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Infectious disease

Tuberculosis-causing bacterium produces antacid that may help bug persist

Compound raises pH and short-circuits macrophages’ killing process

by Celia Henry Arnaud
August 24, 2019 | APPEARED IN VOLUME 97, ISSUE 33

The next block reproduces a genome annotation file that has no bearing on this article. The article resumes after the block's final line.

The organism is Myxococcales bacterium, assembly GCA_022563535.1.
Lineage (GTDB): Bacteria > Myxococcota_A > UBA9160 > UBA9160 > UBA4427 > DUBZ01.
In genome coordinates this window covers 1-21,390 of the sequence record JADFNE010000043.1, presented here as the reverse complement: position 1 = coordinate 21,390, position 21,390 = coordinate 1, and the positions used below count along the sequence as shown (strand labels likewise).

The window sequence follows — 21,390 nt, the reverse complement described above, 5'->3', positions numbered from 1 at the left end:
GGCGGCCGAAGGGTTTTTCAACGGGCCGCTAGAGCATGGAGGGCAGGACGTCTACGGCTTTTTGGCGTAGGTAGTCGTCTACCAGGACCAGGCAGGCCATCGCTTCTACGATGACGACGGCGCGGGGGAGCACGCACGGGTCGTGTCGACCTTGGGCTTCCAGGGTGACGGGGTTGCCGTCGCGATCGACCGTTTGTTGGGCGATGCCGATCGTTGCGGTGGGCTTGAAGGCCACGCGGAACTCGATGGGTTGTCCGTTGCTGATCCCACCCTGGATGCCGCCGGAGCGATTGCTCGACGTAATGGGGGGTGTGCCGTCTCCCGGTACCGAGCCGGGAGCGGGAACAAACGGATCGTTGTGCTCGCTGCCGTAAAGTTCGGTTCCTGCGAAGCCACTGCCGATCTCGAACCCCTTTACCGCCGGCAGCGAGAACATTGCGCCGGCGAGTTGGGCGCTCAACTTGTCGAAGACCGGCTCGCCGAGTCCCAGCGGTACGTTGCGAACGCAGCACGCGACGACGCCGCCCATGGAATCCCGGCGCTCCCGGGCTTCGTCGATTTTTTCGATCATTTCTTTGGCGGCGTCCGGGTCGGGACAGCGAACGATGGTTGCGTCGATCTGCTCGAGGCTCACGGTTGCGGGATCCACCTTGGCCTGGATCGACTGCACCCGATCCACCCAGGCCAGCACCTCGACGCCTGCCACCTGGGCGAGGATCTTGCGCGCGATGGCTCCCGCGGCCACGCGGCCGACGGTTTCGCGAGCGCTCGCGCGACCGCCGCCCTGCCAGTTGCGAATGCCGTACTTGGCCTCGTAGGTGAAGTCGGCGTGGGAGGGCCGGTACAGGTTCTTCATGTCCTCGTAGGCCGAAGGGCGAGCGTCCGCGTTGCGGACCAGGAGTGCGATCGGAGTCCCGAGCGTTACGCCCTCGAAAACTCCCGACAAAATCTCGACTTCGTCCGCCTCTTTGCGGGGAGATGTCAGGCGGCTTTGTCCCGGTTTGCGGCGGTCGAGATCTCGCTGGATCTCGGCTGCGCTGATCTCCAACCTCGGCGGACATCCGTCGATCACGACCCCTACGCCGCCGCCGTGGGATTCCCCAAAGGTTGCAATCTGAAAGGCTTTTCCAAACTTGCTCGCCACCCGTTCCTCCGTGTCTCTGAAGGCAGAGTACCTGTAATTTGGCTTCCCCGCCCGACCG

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Unlike most bacteria, the pathogen that causes tuberculosis—called Mycobacterium tuberculosis—has a years-long cycle of infection. Scientists haven’t discovered what gives M. tuberculosis its staying power. Five years ago, a team led by D. Branch Moody of Harvard Medical School identified a compound that’s unique to M. tuberculosis, the lipid 1-tuberculosinyladenosine (1-TbAd). Moody wondered whether 1-TbAd might help the pathogen persist inside phagosomes, compartments within macrophages, a type of immune cell. Moody and his colleagues now report that 1-TbAd acts as an antacid that raises phagosomes’ pH and makes them swell. These changes disrupt the processes macrophages would otherwise use to kill the bacteria (Nat. Chem. Biol. 2019, DOI: 10.1038/s41589-019-0336-0). Tests with 1-TbAd and analogs showed that the compound’s activity depends on the location of the lipid linkage at the 1 position of adenosine. N6-TbAd, which has a different lipid linkage, doesn’t have the same effect on pH. Because the researchers found 1-TbAd in 50 out of 52 clinical strains of M. tuberculosis they tested, they suspect that it could be used to detect tuberculosis in patients. They are working on developing tuberculosis diagnostics based on the compound, Moody says.

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